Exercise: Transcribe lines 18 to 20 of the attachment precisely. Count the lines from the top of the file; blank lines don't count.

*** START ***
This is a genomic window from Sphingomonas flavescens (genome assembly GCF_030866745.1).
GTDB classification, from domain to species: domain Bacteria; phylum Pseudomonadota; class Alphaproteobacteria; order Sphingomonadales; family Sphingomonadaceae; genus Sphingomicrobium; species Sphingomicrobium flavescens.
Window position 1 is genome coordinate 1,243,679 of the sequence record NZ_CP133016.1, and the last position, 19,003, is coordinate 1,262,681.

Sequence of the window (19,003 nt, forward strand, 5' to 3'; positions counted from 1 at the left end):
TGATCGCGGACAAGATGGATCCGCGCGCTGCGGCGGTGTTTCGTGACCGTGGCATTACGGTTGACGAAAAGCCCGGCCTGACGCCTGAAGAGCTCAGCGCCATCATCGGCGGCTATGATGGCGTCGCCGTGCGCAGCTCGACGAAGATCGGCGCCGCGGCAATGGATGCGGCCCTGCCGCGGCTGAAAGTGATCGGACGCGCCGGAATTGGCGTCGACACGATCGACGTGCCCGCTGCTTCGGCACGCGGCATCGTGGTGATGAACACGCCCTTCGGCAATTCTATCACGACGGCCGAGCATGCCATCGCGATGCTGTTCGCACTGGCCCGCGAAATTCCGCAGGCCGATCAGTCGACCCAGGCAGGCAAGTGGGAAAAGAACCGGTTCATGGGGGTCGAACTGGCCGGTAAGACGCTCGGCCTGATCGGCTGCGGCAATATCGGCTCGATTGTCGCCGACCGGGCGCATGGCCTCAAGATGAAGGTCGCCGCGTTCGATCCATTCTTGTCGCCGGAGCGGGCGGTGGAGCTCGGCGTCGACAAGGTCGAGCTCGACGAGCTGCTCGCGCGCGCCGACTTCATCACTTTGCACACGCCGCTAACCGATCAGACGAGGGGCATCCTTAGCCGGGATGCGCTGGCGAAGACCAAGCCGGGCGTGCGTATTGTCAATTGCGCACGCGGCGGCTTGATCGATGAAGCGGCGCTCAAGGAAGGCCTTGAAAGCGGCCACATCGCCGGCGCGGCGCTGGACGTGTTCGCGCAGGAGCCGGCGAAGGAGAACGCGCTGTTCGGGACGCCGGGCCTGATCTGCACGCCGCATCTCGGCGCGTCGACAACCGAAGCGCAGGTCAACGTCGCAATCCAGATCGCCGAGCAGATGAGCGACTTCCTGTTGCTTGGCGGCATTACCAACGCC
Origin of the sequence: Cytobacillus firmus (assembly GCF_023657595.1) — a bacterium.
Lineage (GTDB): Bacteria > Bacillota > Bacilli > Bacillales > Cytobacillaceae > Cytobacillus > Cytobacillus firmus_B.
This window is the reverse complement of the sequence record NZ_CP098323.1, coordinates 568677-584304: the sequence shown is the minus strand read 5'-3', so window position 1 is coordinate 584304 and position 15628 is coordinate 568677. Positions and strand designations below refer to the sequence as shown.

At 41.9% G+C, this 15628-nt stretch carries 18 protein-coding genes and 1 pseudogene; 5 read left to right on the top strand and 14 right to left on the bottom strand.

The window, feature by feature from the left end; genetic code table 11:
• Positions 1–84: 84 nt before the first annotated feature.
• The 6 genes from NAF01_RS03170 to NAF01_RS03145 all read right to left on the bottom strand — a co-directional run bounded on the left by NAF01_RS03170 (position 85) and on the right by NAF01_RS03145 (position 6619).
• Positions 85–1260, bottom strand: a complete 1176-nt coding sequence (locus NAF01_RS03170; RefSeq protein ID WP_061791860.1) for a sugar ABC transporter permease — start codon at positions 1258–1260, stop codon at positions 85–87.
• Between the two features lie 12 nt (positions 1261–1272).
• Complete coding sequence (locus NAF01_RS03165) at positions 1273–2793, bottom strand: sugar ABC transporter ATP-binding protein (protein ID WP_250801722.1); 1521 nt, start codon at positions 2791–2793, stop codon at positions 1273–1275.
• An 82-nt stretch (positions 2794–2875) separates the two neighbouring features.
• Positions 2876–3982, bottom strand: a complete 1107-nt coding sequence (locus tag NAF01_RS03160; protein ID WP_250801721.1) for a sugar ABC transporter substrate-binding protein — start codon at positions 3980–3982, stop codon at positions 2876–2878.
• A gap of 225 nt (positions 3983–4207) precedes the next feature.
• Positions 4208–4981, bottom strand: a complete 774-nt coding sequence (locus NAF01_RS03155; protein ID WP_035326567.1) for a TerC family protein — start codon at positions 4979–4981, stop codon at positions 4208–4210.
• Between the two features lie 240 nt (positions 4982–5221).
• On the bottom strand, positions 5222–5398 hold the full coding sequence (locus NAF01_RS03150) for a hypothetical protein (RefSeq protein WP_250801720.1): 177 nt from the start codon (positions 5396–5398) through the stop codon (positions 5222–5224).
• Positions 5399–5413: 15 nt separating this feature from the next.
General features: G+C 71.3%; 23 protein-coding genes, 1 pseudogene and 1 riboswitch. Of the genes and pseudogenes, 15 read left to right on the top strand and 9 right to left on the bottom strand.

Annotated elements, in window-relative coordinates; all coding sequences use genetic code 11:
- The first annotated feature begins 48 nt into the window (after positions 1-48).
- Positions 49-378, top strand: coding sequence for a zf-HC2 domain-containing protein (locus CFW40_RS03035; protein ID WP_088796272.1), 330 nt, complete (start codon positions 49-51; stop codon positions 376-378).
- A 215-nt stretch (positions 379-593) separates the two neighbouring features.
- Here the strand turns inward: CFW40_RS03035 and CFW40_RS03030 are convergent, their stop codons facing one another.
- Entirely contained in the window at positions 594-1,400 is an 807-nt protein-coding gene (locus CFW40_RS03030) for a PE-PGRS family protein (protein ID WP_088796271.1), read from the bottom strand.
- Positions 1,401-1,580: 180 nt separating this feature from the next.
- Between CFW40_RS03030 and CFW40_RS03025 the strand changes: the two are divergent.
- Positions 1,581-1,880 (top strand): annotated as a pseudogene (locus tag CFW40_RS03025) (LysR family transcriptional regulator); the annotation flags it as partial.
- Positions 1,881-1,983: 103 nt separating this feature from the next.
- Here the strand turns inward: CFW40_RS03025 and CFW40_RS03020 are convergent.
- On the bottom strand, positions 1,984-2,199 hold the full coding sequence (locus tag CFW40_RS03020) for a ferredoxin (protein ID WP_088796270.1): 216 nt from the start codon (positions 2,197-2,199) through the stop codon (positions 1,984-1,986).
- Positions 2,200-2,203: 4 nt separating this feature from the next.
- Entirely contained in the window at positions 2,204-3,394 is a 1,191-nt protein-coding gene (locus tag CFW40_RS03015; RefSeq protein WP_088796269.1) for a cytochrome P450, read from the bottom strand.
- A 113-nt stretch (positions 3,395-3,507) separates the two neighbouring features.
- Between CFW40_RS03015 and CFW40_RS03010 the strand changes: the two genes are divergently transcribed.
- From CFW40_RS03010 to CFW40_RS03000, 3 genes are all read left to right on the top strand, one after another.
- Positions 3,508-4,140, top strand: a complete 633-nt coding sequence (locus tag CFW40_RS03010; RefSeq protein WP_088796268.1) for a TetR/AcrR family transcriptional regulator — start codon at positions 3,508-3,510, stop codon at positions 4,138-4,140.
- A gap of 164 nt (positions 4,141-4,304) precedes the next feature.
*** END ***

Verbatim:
• A gap of 225 nt (positions 3983–4207) precedes the next feature.
• Positions 4208–4981, bottom strand: a complete 774-nt coding sequence (locus NAF01_RS03155; protein ID WP_035326567.1) for a TerC family protein — start codon at positions 4979–4981, stop codon at positions 4208–4210.
• Between the two features lie 240 nt (positions 4982–5221).